In May 2014, President Obama told graduating West Point army cadets, “I believe in American exceptionalism with every fiber of my being.” One area in which the U.S. is unquestionably exceptional is the level of state violence directed against African Americans, Latinos, Native Americans and working and poor people of all nationalities. U.S. police killings outnumber those in other developed capitalist countries by as much as 100-1!
December 27, 2014
It’s kind of fitting that police officers Darren Wilson and Daniel Pantaleo, murderers of Mike Brown in Missouri and Eric Garner in New York, were cleared of criminal wrongdoing in the last several weeks. The eruption of protest, activism and organizing in response to the (bad) decisions of legal bodies to not hold these officers accountable for their crimes has occurred at a time of special significance for the legacy of the Black Panther Party.
December 25, 2014
On Oct. 10, 2012, the Pelican Bay D-Short Corridor Collective, men from various cultural groups and walks of life, put into effect the historic “Agreement to End Hostilities,” perhaps the single most significant “door to genuine freedom” opened in American society in recent human history. What makes it so significant is not simply its motive force but, more importantly, its true potential for our collective liberation as a society.
December 24, 2014
With President Obama’s recent executive action on immigration and the mass protests throughout the country against the grand jury acquittals of police officers Darren Wilson and Daniel Pantaleo for the killings of Michael Brown and Eric Garner, it is more important than ever for Black and Latino communities to confront racism and the oppressive structures that deny our fundamental humanity and divide us into those who are worthy of justice and those who are not.
December 15, 2014
Berrien County Judge Sterling Schrock sentenced the leader of the Black Autonomy Network Community Organization, Rev. Edward Pinkney, to 30-120 months in prison based on an all-white jury’s verdict of guilty on five felony counts of forgery. The charges stemmed from a successful recall petition drive against Benton Harbor Mayor James Hightower, who is perceived as a tool of the Whirlpool Corp. and the political power structure in the area.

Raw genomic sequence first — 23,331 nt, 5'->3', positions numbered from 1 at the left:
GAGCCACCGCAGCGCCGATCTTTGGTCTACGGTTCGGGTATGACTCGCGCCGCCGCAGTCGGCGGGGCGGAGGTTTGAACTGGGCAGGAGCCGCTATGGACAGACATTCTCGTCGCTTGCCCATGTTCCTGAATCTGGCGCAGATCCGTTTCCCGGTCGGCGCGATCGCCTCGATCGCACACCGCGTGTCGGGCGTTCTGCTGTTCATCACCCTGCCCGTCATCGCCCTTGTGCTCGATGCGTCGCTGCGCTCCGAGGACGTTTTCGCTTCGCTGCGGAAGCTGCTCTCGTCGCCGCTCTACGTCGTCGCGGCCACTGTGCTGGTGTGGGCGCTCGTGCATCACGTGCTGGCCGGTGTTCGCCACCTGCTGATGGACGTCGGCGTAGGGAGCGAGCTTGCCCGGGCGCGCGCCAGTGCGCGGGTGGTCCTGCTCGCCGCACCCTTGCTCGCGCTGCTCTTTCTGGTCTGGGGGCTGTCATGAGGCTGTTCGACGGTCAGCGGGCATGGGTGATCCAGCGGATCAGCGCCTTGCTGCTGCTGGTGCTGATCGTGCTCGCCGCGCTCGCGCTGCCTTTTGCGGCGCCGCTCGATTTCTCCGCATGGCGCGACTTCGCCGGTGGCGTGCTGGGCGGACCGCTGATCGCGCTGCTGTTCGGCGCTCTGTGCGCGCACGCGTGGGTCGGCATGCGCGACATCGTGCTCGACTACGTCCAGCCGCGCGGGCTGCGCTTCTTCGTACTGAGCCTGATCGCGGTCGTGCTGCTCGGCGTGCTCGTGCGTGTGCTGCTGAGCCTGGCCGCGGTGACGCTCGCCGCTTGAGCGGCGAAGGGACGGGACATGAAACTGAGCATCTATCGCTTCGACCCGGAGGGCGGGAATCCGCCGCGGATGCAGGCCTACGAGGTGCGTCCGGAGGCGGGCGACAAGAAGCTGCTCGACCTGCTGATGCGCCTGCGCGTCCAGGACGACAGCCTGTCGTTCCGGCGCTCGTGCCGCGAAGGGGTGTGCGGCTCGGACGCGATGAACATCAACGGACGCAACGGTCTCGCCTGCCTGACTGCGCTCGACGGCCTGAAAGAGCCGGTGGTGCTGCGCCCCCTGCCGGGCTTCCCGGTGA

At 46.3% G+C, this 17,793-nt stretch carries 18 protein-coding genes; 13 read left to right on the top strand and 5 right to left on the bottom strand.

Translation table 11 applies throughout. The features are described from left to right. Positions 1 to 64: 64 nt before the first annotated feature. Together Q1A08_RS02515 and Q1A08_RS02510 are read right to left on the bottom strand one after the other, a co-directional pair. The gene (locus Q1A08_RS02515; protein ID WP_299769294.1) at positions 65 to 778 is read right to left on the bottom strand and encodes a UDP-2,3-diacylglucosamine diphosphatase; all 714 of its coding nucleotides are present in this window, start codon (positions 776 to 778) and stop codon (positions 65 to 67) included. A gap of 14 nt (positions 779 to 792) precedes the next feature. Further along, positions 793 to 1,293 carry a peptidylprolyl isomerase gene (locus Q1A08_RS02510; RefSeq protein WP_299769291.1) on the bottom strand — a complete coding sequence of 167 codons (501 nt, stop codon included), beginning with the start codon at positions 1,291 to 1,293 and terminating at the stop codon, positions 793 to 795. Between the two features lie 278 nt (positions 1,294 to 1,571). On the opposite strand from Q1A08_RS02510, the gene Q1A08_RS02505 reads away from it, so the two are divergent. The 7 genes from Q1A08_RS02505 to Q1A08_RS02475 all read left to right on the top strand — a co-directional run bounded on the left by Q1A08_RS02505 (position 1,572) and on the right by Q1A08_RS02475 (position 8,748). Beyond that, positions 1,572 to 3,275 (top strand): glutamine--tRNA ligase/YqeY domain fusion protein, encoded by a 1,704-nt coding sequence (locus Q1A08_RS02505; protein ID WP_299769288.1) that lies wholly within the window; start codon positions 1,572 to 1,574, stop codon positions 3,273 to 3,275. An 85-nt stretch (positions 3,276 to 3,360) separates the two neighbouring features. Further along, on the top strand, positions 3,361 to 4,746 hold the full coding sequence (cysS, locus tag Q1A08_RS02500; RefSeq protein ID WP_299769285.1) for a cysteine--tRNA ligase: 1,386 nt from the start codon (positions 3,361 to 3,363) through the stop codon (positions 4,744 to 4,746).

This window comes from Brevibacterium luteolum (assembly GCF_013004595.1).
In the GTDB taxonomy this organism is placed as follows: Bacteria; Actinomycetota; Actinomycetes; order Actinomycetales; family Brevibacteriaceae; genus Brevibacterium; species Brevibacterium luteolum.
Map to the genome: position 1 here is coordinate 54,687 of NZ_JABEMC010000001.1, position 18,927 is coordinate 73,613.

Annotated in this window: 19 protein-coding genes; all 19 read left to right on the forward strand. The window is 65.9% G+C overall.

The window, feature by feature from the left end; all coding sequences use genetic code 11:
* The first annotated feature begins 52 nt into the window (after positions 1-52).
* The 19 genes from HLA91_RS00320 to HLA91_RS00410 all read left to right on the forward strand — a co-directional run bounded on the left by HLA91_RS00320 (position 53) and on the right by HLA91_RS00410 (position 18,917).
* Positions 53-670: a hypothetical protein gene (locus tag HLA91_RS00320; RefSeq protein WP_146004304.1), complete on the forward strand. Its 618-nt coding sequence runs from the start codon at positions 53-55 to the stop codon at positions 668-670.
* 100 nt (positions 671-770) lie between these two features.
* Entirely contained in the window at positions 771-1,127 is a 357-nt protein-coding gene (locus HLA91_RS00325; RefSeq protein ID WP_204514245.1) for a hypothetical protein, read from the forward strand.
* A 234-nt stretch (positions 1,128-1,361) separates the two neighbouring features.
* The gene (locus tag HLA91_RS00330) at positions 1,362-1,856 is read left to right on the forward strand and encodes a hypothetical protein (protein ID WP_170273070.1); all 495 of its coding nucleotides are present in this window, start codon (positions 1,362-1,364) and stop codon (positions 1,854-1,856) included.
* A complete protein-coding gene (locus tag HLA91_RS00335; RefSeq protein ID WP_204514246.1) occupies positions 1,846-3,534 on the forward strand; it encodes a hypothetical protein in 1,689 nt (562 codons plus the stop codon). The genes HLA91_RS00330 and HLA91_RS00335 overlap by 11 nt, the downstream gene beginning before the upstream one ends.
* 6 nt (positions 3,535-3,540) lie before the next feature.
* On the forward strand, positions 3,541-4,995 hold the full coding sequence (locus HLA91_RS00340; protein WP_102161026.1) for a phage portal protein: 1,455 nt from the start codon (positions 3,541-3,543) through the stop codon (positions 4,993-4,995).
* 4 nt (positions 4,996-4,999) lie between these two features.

December 10, 2014
When you’re living in a world on the edge, you don’t know what to expect next. And we are on the edge, the edge of a new world war, with our own country the main instigator. When your nation’s own police departments and judicial system are so rife with injustice, racism and murder that it is no longer safe to be a Black male anywhere at any time, then “it might not be safe to be here.”
December 4, 2014
August Wilson’s largest message is to remember. He insists we remember our song, that we do our duty to life by remembering we were born free with dignity and everything. He is a Sankofa playwright capable of making the past come to life in the present. His methodology a metaphor for remembering you must look back to move forward successfully; if you drop the ball, you’ve got to go back to get it to be successful in the end zone.
December 4, 2014
Wait. Patience. Stay Calm. We’ve been waiting for dozens, hundreds, thousands of indictments and convictions. Every death hurts. Every exonerated cop, security guard or vigilante enrages. The grand jury’s decision doesn’t surprise most Black people because we are not waiting for an indictment. We are waiting for justice – or more precisely, struggling for justice. The young people of Ferguson continue to struggle with ferocity.
November 23, 2014
I was born and raised in Missouri, so hopefully I can shed some light on how Ferguson, a little Missouri suburb of 21,000 people, became the focus of the nation, and even the world. I am getting the stench that they’re about to pull the pin on another grenade to throw that community into upheaval, so first let’s take a hard look at what they’ve been through and why. First of all, when we think of racism, we tend to think of Mississippi and Alabama due to the events of the ‘60s. However, Missouri was one of the bloodiest states during the Civil War because it was so divided – and it is still that divided today, as we’ve seen in Ferguson.
October 27, 2014
October 22nd, National Day of Action – after weeks of planning, the day had finally arrived. Today we would gather in groups big and small all around the country to speak truth to power: “Black lives matter!” “Stop killing us off!” “We demand a stop to police violence and police brutality!” “We demand an end to mass incarceration!” My National Day of Action started in San Francisco.